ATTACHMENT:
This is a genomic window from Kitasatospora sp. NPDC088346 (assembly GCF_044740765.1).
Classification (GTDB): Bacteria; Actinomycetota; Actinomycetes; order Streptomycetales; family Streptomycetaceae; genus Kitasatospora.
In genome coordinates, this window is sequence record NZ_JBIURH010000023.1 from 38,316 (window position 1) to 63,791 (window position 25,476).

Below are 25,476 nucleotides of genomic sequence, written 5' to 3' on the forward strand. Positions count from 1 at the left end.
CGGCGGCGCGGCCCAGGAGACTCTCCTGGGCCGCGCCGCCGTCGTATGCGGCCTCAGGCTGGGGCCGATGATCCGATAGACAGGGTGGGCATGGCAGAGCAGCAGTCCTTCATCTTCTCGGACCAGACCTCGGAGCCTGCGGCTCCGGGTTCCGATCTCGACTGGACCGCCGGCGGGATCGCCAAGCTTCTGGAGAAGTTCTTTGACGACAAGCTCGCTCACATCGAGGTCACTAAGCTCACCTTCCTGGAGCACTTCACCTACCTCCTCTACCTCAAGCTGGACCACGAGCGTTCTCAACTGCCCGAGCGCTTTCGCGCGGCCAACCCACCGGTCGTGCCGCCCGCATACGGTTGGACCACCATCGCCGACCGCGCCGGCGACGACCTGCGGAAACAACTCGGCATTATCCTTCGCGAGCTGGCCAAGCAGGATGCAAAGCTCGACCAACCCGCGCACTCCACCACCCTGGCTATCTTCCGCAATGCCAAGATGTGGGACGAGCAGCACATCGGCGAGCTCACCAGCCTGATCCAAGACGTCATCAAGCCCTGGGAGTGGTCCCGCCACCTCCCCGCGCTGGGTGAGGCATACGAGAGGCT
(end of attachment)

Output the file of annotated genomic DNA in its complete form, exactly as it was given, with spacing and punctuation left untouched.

This is a genomic window from Kitasatospora sp. NPDC088346 (assembly GCF_044740765.1).
Classification (GTDB): Bacteria; Actinomycetota; Actinomycetes; order Streptomycetales; family Streptomycetaceae; genus Kitasatospora.
In genome coordinates, this window is sequence record NZ_JBIURH010000023.1 from 38,316 (window position 1) to 63,791 (window position 25,476).

Below are 25,476 nucleotides of genomic sequence, written 5' to 3' on the forward strand. Positions count from 1 at the left end.
CGGCGGCGCGGCCCAGGAGACTCTCCTGGGCCGCGCCGCCGTCGTATGCGGCCTCAGGCTGGGGCCGATGATCCGATAGACAGGGTGGGCATGGCAGAGCAGCAGTCCTTCATCTTCTCGGACCAGACCTCGGAGCCTGCGGCTCCGGGTTCCGATCTCGACTGGACCGCCGGCGGGATCGCCAAGCTTCTGGAGAAGTTCTTTGACGACAAGCTCGCTCACATCGAGGTCACTAAGCTCACCTTCCTGGAGCACTTCACCTACCTCCTCTACCTCAAGCTGGACCACGAGCGTTCTCAACTGCCCGAGCGCTTTCGCGCGGCCAACCCACCGGTCGTGCCGCCCGCATACGGTTGGACCACCATCGCCGACCGCGCCGGCGACGACCTGCGGAAACAACTCGGCATTATCCTTCGCGAGCTGGCCAAGCAGGATGCAAAGCTCGACCAACCCGCGCACTCCACCACCCTGGCTATCTTCCGCAATGCCAAGATGTGGGACGAGCAGCACATCGGCGAGCTCACCAGCCTGATCCAAGACGTCATCAAGCCCTGGGAGTGGTCCCGCCACCTCCCCGCGCTGGGTGAGGCATACGAGAGGCT